Home / Government and politics / Rallying Against — And For — Confederate Flag Legislation in Tallahassee

Rallying Against — And For — Confederate Flag Legislation in Tallahassee

By and

Tallahasee confederate flag protest 2TALLAHASSEE — Dozens of people flew Confederate flags Saturday in front of the state capitol, protesting legislation they say will hinder them from showing support to their culture.

The protests emerged because of pending state legislation — House Bill 243 and Senate Bill 154. The proposed bills would prohibit the display of Confederate flags or emblems on publicly-owned or leased property. The bills could prove a definitive moment in the fight to remove Confederate statues, flags, and emblems across the state; including Old Joe, who still stands in Downtown Gainesville.

The Florida League of the South organized the protest on Facebook. James Colquhoun is a member of the League of the South and wonders how much longer he’ll be able to show his support for the Confederate Flag. 

“Where does this stop? One day it’s public property, is the next step private property?” Colquhoun said. “Will people not be allowed to fly flags on their trucks? Where does this all end?”

Melinda Stuart-Tilly of Tallahassee saw the Facebook event late last week and quickly formed a counter-protest of her own.

“We had less than two days to prepare because I just found out about it.” Stuart-Tilly said. “I put the event out there. It’s been shared with over 2,000 people.”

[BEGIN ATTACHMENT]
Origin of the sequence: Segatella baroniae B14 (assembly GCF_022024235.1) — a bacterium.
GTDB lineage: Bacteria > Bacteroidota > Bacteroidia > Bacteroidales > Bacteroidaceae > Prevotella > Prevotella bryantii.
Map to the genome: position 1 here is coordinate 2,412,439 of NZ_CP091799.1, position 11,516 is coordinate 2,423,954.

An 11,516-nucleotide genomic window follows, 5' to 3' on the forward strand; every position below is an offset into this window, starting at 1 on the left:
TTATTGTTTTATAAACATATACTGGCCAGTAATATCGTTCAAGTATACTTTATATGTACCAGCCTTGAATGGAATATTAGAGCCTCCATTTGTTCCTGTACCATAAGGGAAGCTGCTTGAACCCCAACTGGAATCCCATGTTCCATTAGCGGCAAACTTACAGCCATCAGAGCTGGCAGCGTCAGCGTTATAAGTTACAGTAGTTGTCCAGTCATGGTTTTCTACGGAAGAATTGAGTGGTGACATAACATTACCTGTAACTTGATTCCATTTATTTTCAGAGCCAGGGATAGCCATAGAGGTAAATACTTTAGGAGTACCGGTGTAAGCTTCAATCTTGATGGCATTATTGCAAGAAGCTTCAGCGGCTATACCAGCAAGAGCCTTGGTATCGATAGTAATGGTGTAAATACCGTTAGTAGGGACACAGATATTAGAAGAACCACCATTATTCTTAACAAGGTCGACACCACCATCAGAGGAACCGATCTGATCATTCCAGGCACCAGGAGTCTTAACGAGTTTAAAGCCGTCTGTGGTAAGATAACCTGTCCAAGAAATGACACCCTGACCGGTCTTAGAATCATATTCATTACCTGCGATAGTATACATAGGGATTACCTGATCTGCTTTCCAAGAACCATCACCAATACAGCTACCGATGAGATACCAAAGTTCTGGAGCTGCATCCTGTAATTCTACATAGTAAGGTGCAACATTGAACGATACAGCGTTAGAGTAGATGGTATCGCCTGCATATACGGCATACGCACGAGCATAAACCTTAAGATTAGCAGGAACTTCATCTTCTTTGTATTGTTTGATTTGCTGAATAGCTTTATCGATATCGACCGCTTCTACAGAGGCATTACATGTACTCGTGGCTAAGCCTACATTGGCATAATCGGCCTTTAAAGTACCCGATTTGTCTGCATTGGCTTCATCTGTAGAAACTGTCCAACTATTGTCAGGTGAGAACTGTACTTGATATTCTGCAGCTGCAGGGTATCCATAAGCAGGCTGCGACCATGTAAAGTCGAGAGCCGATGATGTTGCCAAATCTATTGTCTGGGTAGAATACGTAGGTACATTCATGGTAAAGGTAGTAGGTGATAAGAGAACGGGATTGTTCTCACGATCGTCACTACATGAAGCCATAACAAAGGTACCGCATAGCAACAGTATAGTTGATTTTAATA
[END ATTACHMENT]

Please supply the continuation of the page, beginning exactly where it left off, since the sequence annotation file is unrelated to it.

Stuart-Tilly said she believes people who support the bills have been too silent. 

“I feel like we need to speak for the people who are not able to be here today — people who are being targeted by this hate group,” she said.

Joi Woods, of the Florida State University Students for Democratic Society, joined Stuart-Tilly in protest of the Florida League of the South. She was upset with the group’s claim of simply supporting southern pride. 

“I’m southern as well. I have southern pride,” Woods said. She added “that southern pride symbolizes around a hateful society.”

The counter-protest did not faze the League of the South. Ada Adams, chairwoman for the North Florida chapter of the group, said these protests will continue. 

“It’s being seen. Our signs are letting people know why we’re standing here. It’s our message. We want to vote no, we want to say no to these bills. We do not want them to pass.” Adams said. 

The bills are currently in House and Senate committees.

About Ryan Calvin Roberts

Ryan is a reporter for WUFT News who may be contacted by calling 352-392-6397 or emailing news @wuft.org

Check Also

Alachua County Commission Decides To Repeal Plastic Ban After Lawsuit Threat

Deliberation on the motion to appeal Alachua County's ban on Styrofoam carry-out containers and single-use plastic bags took less than 20 minutes.

One comment

  1. Joi Woods claims that the Confederate flag “symbolizes a hateful society”, yet she merely parrots the political correctness presented as the truth that it is NOT. She resorts to name-calling, which is the typical tactic when one does not have a good argument. Those of us who seek a better understanding of the past, have learned the inconvenient truths that destroy the simplistic Union=good and moral vs. Confederate=evil and misguided. I urge the legislators who sponsor this misguided legislation to withdraw it until they learn enough to be wise on the subject, and not merely parcipatate in a frantic, emotional and PC headlong rush!

Leave a Reply

Your email address will not be published. Required fields are marked *